What happens emotionally when a relationship ends?
The ending of a relationship, especially when there are children involved, leaves a family with so many mixed emotions like, anger, sorrow, relief, anxiety and fear. It can be both confusing and confronting and for many, overwhelming. Each person in the family will experience their own unique set of emotions and in their own individual timing. Each person will express these emotions in different ways and with different people. So with all this going on, how can you be expected to rationally sort out your parenting and financial arrangements? In addition to making sure that you take care of yourself and seek professional help if you need to, there are several processes that can help.
What options do you have to help manage this unforeseen change in your life?
You can attend mediation at a Family Relationships Centre. Relationships Australia NSW has 6 of these centres which you can find out about on our website. This is the least expensive process and is highly effective. Or you could engage a lawyer and go down the traditional litigation process. However, litigation especially if you end up in court, can be the most expensive process both financially and emotionally. Then there is Collaborative Practice which is somewhere in between. It combines the best of mediation while you also receive on the spot legal and financial advice.
How can I think about collaboration when I am angry, sad and separating?
Collaborative Practice is not about being nice to each other while you separate, even though that can be helpful. It is more about working together in a business like way, to ensure the best outcome for your children and yourselves in order to secure the best possible future for everyone. Importantly, the professional team around you collaborates. The specially trained family lawyers rather than arguing against each other will both represent you and work openly together to ensure a fair outcome. Financial specialists are neutral and so they won’t present different figures and different arguments about them to ensure one parent is better off than the other. They act as a neutral advisor to both parents to ensure that both are as well off as possible financially in the future, which of course is also the best outcome for the children. Then you also have a coach who helps you with managing your emotions and your communications. Your communication is particularly important so that it is clear, non-abusive and efficient enabling you to minimise costs rather than arguing over misunderstandings.
So what is Collaborative Practice?
Collaborative Practice is a uniquely holistic way of managing separation that aims to reach resolution without involving the court system. Since 1990 it has spread widely throughout the United States, Canada, Europe, the UK and Australia.
In some ways it is similar to mediation, in that it be used to resolve issues around parenting, property, finance, communication and children’s needs without going to court. It is different in that it also allows for real time legal and financial advice from collaboratively trained experts. Unlike with legally assisted mediation the family lawyers and financial advisors involved with collaborative practice, have had additional training in working in this way.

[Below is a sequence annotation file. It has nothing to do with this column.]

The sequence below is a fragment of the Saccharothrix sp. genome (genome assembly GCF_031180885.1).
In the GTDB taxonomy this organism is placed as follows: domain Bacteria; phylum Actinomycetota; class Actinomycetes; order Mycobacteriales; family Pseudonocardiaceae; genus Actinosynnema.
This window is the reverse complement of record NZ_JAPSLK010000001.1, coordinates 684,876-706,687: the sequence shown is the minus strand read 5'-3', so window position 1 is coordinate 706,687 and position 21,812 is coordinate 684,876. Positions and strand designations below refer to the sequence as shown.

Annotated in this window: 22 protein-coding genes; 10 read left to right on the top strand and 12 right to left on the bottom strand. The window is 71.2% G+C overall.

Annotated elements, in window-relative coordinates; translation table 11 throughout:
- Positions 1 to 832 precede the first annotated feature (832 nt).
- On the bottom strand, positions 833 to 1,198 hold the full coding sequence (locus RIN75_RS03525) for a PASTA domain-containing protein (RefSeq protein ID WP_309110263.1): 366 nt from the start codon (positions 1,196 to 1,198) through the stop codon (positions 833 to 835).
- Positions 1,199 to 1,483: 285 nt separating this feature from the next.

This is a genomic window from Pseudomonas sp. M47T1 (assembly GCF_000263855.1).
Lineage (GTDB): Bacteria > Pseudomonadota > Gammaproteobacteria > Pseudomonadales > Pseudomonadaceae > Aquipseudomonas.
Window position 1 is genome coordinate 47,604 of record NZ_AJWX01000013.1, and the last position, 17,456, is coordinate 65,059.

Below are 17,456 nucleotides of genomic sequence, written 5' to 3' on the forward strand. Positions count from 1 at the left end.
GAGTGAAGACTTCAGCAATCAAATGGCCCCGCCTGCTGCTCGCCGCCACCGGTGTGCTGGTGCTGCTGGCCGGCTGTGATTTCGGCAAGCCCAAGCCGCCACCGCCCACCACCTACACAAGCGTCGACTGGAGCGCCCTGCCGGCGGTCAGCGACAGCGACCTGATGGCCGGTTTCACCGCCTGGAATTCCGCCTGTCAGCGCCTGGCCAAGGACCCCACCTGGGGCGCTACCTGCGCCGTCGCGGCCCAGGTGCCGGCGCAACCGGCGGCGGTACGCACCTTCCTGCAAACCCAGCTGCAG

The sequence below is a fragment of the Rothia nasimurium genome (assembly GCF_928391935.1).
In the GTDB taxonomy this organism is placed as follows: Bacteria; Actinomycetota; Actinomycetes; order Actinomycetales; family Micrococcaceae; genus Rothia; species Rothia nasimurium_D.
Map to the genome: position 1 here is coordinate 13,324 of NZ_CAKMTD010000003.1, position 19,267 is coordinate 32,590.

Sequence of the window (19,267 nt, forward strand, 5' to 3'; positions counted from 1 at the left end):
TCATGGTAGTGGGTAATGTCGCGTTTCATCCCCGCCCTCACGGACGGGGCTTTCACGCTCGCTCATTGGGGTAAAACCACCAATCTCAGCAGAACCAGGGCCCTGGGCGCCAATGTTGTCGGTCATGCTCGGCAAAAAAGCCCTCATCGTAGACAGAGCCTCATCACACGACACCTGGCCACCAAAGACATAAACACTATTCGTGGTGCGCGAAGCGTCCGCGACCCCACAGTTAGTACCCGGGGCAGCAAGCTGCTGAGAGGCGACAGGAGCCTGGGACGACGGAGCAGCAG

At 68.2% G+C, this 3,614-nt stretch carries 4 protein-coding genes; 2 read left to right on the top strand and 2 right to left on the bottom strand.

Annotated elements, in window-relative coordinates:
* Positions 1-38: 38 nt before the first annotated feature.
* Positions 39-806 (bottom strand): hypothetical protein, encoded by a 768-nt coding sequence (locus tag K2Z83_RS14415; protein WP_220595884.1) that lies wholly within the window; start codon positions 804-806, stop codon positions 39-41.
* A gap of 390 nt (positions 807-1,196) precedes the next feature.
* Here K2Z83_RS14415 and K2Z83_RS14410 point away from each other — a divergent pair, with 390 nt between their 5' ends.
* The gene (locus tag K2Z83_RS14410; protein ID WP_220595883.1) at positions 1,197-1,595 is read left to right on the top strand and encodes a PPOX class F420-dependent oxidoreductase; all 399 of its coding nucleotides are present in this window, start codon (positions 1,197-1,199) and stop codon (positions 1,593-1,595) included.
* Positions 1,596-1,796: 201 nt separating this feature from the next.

At the outset, all parties sign a Participation Agreement, wherein everyone agrees to behave in a respectful manner to each other and provide the relevant information needed to create a fair agreement at the end. You and your lawyers will communicate with each other in face-to-face meetings, telephone conferences, and written correspondence.
There will be five way-meetings with each or you and your lawyer as well as the case manager/coach who will also help with communication and emotions. In these meetings everyone can share their views, concerns and important information in order to reach an agreement. Once an agreement is made, it can be made into a legal order by the court.
Collaborative Practice can be a particularly attractive option when children are present in the case. By avoiding the adversarial litigation process but still having legal and financial advice it makes it possible to preserve working relationships between both parents as they take care of their children into the future. Research from the Australian Institute of Family Studies, Family Transitions and others has shown just how important this is I minimising the impact of separation on children.
While Collaborative Practice is usually more expensive than mediation it is usually less expensive than litigation. Costs depend not just on the complexity of the matter but also the willingness of parents to work together rather than against each other. After 10 years of providing this service Relationships Australia NSW success rate is between 80 and 90%.
For details about making an appointment or finding out more about Collaborative Practice at Relationships Australia NSW, please email firstname.lastname@example.org or call Eden So on (02) 88748023.